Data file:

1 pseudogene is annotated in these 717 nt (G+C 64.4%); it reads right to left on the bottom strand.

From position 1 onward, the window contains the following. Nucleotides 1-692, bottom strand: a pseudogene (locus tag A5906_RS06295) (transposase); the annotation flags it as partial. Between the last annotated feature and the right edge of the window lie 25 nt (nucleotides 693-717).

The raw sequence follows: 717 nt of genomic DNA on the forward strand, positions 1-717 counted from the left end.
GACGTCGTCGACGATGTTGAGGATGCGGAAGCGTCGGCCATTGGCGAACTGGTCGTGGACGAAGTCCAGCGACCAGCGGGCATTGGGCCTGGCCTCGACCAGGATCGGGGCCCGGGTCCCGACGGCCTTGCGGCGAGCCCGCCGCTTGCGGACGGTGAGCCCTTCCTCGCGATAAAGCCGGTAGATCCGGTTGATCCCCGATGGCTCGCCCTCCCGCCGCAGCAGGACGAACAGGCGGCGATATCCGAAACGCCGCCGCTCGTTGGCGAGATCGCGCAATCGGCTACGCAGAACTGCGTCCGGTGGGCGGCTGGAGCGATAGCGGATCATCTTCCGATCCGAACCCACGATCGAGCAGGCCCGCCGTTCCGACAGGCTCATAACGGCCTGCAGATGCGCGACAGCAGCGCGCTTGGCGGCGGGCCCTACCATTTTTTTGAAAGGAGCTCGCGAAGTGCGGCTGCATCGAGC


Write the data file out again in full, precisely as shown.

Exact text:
1 pseudogene is annotated in these 717 nt (G+C 64.4%); it reads right to left on the bottom strand.

From position 1 onward, the window contains the following. Nucleotides 1-692, bottom strand: a pseudogene (locus tag A5906_RS06295) (transposase); the annotation flags it as partial. Between the last annotated feature and the right edge of the window lie 25 nt (nucleotides 693-717).

The raw sequence follows: 717 nt of genomic DNA on the forward strand, positions 1-717 counted from the left end.
GACGTCGTCGACGATGTTGAGGATGCGGAAGCGTCGGCCATTGGCGAACTGGTCGTGGACGAAGTCCAGCGACCAGCGGGCATTGGGCCTGGCCTCGACCAGGATCGGGGCCCGGGTCCCGACGGCCTTGCGGCGAGCCCGCCGCTTGCGGACGGTGAGCCCTTCCTCGCGATAAAGCCGGTAGATCCGGTTGATCCCCGATGGCTCGCCCTCCCGCCGCAGCAGGACGAACAGGCGGCGATATCCGAAACGCCGCCGCTCGTTGGCGAGATCGCGCAATCGGCTACGCAGAACTGCGTCCGGTGGGCGGCTGGAGCGATAGCGGATCATCTTCCGATCCGAACCCACGATCGAGCAGGCCCGCCGTTCCGACAGGCTCATAACGGCCTGCAGATGCGCGACAGCAGCGCGCTTGGCGGCGGGCCCTACCATTTTTTTGAAAGGAGCTCGCGAAGTGCGGCTGCATCGAGC